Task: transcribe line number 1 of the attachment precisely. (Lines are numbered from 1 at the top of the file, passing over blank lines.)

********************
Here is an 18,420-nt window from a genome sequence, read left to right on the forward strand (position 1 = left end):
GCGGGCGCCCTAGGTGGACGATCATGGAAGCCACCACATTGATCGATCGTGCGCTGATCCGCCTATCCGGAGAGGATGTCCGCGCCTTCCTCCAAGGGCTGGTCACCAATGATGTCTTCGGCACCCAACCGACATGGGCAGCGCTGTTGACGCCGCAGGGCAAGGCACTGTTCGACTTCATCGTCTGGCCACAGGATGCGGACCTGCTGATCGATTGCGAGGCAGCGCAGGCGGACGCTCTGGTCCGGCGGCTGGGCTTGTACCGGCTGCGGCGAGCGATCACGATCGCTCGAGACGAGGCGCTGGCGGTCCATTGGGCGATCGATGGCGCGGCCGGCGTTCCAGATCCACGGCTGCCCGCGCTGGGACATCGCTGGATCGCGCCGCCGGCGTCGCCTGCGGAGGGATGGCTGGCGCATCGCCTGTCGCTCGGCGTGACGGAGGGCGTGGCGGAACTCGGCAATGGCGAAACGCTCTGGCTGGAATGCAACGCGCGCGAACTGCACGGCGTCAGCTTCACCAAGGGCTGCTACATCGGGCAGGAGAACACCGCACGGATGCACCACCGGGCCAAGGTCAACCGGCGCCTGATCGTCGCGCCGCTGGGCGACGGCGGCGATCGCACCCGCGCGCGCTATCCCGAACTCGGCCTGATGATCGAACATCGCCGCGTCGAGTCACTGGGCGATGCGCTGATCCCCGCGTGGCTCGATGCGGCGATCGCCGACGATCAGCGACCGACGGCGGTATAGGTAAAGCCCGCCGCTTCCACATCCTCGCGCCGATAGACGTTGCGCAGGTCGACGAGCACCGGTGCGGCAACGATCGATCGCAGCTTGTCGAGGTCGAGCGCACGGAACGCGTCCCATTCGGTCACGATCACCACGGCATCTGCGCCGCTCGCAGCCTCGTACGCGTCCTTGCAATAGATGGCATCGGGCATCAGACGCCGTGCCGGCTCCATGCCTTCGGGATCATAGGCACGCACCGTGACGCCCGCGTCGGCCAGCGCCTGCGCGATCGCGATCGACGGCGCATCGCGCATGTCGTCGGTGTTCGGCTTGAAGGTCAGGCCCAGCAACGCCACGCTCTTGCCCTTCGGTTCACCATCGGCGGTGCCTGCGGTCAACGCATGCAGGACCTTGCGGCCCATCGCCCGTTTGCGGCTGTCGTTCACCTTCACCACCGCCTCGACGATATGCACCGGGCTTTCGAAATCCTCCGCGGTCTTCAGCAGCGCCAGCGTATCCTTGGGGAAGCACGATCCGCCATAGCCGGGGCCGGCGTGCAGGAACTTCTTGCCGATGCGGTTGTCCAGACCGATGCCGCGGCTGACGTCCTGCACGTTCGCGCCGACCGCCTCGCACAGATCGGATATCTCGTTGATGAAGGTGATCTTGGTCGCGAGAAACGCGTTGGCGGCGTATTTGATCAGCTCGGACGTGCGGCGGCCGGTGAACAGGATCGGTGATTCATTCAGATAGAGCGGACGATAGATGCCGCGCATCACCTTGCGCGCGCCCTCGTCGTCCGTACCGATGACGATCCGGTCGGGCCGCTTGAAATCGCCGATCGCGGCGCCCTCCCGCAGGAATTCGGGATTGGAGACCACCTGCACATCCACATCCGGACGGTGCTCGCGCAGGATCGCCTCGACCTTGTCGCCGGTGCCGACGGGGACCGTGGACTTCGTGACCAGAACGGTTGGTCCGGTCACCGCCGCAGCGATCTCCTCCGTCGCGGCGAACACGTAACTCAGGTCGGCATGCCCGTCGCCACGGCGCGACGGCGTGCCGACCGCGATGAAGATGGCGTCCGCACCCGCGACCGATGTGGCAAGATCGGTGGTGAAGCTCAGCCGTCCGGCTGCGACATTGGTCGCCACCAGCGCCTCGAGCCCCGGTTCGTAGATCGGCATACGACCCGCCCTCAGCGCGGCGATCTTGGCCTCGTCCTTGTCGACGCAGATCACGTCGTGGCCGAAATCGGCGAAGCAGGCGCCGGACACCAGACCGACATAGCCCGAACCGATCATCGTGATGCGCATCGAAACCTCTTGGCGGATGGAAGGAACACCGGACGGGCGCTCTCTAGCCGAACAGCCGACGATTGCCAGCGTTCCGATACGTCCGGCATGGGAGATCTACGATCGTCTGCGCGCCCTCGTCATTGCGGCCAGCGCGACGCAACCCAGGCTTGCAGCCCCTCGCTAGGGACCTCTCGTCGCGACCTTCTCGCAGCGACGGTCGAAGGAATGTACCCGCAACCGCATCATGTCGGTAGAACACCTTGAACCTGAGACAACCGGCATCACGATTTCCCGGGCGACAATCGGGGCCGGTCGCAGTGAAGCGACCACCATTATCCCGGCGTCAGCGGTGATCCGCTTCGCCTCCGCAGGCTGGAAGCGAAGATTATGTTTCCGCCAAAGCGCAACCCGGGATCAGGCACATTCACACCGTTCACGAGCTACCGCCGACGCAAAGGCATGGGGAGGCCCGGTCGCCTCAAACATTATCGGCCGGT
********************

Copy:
Here is an 18,420-nt window from a genome sequence, read left to right on the forward strand (position 1 = left end):